The result was a colorful mixed 2D/3D animation short film that swayed people’s hearts and went viral

Image credits: Keilidh Bradley

The animated short starts with the Moon calling upon forest animals to help it light up the night sky. One by one, the animals are transformed into constellations of stars. All except the fox. As the majestic wild animal leaped around looking for its own constellation in the heavenly reflection in the pond, the Moon asked what’s wrong?

The fox explained that it tried so hard, but could not become a star like every other animal in the forest. The Moon, understanding how the fox feels, responded with an inspiring question: Well… whoever said you could only become a star? The fox was thus transformed into the northern lights and soon joined its friends of the wilderness lighting up the night sky.

Making the animated film was no easy feat as there was a lot of planning involved and everything had to be made from scratch under a tight schedule. “Making the film was split into three stages. First up is Pre-Production, where we make the script, storyboard/animatic and figure out the character designs, the overall look of the film and some technical aspects with the 3D,” explained Bradley. “We had a lot of fun going on research trips, especially driving to Loch Ness for the environment research!”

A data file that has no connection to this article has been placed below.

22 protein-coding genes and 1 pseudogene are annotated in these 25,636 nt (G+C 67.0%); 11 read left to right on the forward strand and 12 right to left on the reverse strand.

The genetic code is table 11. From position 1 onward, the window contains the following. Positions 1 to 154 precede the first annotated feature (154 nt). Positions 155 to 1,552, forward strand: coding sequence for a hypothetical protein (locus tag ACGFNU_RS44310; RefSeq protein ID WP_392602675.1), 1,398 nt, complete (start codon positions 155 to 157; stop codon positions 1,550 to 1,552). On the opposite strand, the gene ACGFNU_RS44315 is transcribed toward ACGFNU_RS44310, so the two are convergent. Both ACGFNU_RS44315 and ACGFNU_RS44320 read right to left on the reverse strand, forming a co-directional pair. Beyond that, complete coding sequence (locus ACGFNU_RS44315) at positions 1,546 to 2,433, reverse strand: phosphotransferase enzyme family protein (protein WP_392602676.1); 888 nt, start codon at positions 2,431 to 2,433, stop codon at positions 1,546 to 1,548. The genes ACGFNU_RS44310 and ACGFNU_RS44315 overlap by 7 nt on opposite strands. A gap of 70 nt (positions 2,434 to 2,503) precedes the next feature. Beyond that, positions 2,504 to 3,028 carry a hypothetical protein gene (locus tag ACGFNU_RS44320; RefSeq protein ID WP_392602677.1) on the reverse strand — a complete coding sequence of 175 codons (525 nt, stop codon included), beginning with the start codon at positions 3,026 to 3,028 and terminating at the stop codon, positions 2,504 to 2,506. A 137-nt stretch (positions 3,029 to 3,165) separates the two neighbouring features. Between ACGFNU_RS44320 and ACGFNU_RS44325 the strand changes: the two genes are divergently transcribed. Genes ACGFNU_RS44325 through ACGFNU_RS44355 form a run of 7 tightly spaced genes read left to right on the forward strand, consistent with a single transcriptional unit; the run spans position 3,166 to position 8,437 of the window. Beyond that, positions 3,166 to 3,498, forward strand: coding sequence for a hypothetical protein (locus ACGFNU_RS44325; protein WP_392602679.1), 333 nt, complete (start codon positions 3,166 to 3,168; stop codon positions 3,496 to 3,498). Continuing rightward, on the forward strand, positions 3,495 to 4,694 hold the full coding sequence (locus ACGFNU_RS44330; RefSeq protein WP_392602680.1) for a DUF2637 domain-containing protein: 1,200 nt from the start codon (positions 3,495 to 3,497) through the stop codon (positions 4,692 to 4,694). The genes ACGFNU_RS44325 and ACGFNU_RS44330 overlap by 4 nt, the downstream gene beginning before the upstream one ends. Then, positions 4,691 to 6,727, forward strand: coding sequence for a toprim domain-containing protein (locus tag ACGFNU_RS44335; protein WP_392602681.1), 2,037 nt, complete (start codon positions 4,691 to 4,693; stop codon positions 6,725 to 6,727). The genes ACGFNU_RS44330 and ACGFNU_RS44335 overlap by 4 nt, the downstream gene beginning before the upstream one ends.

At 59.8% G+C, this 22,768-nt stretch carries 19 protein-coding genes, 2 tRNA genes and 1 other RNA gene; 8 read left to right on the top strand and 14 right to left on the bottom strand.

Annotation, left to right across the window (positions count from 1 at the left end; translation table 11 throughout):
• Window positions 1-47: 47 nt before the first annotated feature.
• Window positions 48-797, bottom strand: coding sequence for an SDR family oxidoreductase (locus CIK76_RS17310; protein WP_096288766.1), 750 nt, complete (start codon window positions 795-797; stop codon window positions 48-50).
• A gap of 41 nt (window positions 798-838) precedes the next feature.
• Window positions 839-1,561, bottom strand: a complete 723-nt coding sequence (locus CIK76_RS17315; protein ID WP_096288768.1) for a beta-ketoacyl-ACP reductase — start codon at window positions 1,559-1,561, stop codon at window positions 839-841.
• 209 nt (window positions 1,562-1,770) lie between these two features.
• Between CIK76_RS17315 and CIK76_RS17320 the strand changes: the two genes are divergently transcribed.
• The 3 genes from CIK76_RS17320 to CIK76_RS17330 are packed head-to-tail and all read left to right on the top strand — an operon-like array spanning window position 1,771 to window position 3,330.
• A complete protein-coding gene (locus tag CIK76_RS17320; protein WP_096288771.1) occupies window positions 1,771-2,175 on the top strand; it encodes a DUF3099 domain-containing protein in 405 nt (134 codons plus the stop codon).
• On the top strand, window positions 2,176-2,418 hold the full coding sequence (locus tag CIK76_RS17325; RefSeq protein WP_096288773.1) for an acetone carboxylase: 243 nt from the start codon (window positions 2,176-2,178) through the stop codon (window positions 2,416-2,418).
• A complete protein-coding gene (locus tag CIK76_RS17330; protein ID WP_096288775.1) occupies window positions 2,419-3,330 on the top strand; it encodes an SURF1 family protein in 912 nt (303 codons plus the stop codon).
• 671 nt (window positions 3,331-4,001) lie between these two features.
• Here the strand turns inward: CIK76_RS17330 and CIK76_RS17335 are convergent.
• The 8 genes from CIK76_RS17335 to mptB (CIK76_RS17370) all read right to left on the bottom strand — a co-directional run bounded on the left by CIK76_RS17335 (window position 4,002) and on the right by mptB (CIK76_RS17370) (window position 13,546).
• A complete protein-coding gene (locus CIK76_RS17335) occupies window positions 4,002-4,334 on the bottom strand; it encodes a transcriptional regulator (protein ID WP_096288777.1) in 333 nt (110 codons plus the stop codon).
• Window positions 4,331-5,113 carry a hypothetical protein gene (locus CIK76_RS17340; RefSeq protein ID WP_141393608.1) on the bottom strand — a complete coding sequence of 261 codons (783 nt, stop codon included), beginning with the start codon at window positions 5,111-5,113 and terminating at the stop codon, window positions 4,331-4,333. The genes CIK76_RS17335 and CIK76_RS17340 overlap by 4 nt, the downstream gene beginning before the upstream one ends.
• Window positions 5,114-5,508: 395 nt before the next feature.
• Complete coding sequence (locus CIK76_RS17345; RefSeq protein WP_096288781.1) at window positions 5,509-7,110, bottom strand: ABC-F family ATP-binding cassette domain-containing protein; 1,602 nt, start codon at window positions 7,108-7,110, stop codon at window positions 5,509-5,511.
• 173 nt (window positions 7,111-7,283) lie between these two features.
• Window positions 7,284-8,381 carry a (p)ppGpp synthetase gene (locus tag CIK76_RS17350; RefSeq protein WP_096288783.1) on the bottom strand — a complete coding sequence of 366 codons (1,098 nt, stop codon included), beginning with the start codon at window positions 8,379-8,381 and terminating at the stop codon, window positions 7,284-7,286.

She continued: “Production was the longest stage, we animated the shots and painted the backgrounds while trying to complete a set percentage of the film per week. In Post-Production, we added all the elements of a shot together (animation, background, effects) to get the final film. Sound/music and editing was the final step.”

Image credits: Keilidh Bradley

It is a Finnish folk origins story about the creation of the Aurora Borealis, the northern lights

Image credits: Keilidh Bradley

As is with many projects, this one had its own challenges, as explains Bradley: “Production went very smoothly for us, so I can’t say there were any real challenges related to that, but there were certainly emotional troubles. I had such a supportive team who really believed in me and the film, but I fretted a lot over letting them down at all. I was afraid of the film being poorly received and me having wasted their talents and time as a weak director.”